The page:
The following is a query critique. Comments, suggestions and discussion are welcome and we hope you join in. I can only offer one opinion, so the author of the query and I would like to hear yours!
What is this, a new trend? This query had no greeting. While this is not immediate cause for deletion or rejection, it could wind up being that one infraction of many that caused the agent to look elsewhere. “Dear Ms. So-and-so” is always best. Quite like ladies picking up the tab on a first date, some trends don’t work out.
Ants and Candy. What? You might like this–think it’s witty or funny–and it might be, but since I have no idea what you’re talking about, this doesn’t make me sit up straighter.
We humans spend much time fighting, kicking and screaming over many things on Earth that seem so monumental; while elevating the marginal, we devalue the paramount—and place the capital letters of Life where lowercases should be: We’ve turned stuff into Stuff. <—what capital and lowercase letters? Metaphors only work if the figurative and literal both apply.
In other words…
When the casket or urn is sealed, what will really matter? Depends on whom you ask…and at this point, I’m wondering what the point is. You’re into your first paragraph and I have no idea what you’ve written, for whom, or if I will like it. That’s a problem. It may be “business as usual” for most of us while we careen along in our 75 miles-per-hour lives; surf our 56 megabyte-per-second data connections; and text-while-driving with our lightning-fast opposable thumbs. Wait, wait. This sentence–which has been split into two sentences because even you knew it rambled too much–began with a conditional phrase, “It may be…” but where’s the punchline? It may be business as usual to us, but to whom is is not business as usual? And what is business as usual? Life? Death? But, if we run this Race and miss the Scenery (why is this capitalized?) and the other Racers (and this?) along the way, have we really even run at all? Yes, actually. Never ask an agent a question that might make you look stupid when they answer it. [redacted] provokes us to consider and truly value the most important thing ever—people and how we treat them. How? How does it provoke us? How does it make us value anything? Quite frankly, if you’re not able to make me value this query letter, I doubt your ability to make me value anything. In clearer terms, I mean to say that if you can’t use your words to provoke me to want to read more, I don’t imagine that your book will make me think. That might be completely off-base, but you have given me nothing to judge you by except for these few words. That’s why they count for so much. If ever there was a forest that has been occluded by some very big trees…. Um, what?
About me. <— you do not need this.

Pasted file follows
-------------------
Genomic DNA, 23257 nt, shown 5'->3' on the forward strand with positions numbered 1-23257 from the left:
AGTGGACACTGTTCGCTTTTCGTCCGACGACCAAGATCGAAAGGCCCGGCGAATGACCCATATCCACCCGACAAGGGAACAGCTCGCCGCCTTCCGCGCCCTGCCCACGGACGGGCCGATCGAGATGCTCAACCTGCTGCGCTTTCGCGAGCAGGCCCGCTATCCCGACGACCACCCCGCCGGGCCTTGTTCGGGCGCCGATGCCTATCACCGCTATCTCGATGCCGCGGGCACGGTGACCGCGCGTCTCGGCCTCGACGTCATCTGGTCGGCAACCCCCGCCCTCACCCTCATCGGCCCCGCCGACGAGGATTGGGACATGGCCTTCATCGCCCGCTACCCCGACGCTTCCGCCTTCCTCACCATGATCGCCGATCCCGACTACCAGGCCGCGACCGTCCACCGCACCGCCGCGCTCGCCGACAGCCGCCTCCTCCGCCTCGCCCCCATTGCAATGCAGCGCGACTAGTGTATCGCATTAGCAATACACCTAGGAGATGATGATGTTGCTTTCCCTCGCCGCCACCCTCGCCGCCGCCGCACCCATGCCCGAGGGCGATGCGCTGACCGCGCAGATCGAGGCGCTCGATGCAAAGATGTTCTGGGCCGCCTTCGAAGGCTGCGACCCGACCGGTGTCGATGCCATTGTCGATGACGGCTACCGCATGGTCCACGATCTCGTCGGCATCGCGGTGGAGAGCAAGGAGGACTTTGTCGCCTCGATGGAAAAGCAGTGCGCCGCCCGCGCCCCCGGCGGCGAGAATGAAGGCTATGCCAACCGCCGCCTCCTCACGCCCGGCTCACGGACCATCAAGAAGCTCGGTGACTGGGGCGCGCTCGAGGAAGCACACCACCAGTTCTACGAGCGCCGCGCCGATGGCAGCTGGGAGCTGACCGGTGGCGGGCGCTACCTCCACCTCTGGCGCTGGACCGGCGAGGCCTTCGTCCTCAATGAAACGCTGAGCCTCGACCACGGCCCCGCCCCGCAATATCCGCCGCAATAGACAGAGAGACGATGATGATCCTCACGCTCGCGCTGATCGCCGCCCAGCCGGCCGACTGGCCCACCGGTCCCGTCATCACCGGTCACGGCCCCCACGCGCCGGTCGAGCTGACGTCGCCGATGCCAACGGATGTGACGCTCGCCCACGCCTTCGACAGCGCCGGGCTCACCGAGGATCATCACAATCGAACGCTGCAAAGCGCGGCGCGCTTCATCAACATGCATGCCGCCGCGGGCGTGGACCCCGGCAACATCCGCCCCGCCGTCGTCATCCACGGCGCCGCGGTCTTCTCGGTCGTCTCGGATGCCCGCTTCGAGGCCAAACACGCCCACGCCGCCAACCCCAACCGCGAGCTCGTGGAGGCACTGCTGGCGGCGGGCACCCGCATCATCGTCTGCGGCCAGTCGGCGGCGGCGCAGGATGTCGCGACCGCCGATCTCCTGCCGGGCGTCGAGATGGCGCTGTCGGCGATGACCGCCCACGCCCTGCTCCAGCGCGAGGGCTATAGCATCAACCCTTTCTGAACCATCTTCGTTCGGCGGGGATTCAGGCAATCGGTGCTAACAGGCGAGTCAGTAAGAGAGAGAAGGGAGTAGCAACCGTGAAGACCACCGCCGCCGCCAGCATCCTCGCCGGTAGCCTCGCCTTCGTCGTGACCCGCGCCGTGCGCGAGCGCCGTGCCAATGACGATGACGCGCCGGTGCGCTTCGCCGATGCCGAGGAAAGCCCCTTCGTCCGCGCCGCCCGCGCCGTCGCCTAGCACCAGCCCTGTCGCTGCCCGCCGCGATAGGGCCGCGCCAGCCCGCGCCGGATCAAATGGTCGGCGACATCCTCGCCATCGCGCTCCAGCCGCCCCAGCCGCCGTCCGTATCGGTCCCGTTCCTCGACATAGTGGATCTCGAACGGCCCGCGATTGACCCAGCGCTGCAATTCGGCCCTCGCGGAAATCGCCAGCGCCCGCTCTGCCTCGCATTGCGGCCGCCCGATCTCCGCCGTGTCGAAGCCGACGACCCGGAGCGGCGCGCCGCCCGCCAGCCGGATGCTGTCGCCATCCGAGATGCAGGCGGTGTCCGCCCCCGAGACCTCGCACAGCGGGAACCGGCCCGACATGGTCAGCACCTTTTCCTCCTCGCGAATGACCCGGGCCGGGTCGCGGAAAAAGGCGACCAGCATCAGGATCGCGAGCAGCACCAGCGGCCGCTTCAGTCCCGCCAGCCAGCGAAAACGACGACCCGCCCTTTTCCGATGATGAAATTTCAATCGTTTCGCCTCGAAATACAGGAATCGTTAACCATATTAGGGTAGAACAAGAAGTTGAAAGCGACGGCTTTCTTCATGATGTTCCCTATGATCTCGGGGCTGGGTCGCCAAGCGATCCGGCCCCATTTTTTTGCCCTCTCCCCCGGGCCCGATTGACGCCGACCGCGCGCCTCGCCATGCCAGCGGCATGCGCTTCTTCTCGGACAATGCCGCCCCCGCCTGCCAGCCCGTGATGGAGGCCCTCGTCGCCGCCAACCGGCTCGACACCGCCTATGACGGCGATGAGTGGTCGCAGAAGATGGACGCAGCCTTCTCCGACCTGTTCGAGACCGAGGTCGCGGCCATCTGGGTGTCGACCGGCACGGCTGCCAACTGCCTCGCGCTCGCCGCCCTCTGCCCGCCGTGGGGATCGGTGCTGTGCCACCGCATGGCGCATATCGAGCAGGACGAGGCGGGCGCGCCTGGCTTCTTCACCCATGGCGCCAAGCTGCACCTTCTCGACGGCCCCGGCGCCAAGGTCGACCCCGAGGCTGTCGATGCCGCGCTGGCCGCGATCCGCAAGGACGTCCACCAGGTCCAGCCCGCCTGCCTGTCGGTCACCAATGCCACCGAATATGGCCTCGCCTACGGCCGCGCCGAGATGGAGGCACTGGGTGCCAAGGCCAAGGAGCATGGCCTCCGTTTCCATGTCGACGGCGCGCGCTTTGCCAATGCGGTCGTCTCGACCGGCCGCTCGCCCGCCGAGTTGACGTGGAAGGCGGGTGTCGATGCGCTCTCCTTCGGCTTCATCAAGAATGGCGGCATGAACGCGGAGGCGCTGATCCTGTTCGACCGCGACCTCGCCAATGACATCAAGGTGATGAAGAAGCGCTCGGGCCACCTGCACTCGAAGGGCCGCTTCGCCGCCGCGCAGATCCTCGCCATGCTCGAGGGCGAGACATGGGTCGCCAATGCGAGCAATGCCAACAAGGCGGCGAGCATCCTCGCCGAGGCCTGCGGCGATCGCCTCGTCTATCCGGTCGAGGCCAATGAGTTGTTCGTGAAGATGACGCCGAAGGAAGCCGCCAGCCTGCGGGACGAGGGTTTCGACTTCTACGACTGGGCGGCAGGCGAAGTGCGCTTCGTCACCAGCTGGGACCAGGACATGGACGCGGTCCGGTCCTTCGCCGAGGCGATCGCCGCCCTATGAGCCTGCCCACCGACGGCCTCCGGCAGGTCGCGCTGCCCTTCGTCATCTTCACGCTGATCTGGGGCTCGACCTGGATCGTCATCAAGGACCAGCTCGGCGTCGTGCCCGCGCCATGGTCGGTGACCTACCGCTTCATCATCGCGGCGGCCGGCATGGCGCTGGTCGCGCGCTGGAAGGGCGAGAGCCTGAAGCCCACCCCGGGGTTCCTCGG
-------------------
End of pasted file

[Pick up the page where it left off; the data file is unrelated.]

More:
I’m an freelance writer and national award-wining songwriter. <— good to know! After many years in the funeral and cemetery profession, one gets a slightly different perspective when considering the things that really matter in the End. I am a member of the Florida Writers Association and the Clay County Writers (great to know!) and reside in Orange Park, Florida. (Doesn’t matter at all) My passion is provoking people to dive deeper into this “life thing” we’ve been given. In my literary writing, I do just that; hopefully with a chuckle; and a “hmm” along the way. This is literary? Wow. This whole time I thought it was prescriptive nonfiction. That’s a big problem. If this is literary, then it must have a plot, unless you’re Virginia Woolf, in which case I don’t want to read anything you’ve written. If you’re not Virginia Woolf, then I will still need to know the plot of your book.
Thank you for considering my 32,000-word non-fiction: [redacted]
Happy Valentine’s Day! And now, a book review about love:
Book critic, William Deresiewicz, in The New York Times, wrote that Jeffrey Eugenides’ The Marriage Plot was not about marriage, or even love at all, but like his other novels, was primarily about “the drama of coming of age.” This review was laced with acidic undertones of condescension and a just-below-the-surface but obvious dislike of most of Eugenides’ work. As an aside, I am never completely smitten with an author’s work. There is always something about it that I don’t like. You don’t spend your life criticizing the written word and retain the ability to turn that off. Regardless, I will never write a negative book review. I don’t believe it is helpful to anyone, least of all the author. If I really looked down upon that author’s work, my agenda would be better served to keep mum about the author altogether. The worst review is no review, in my mind.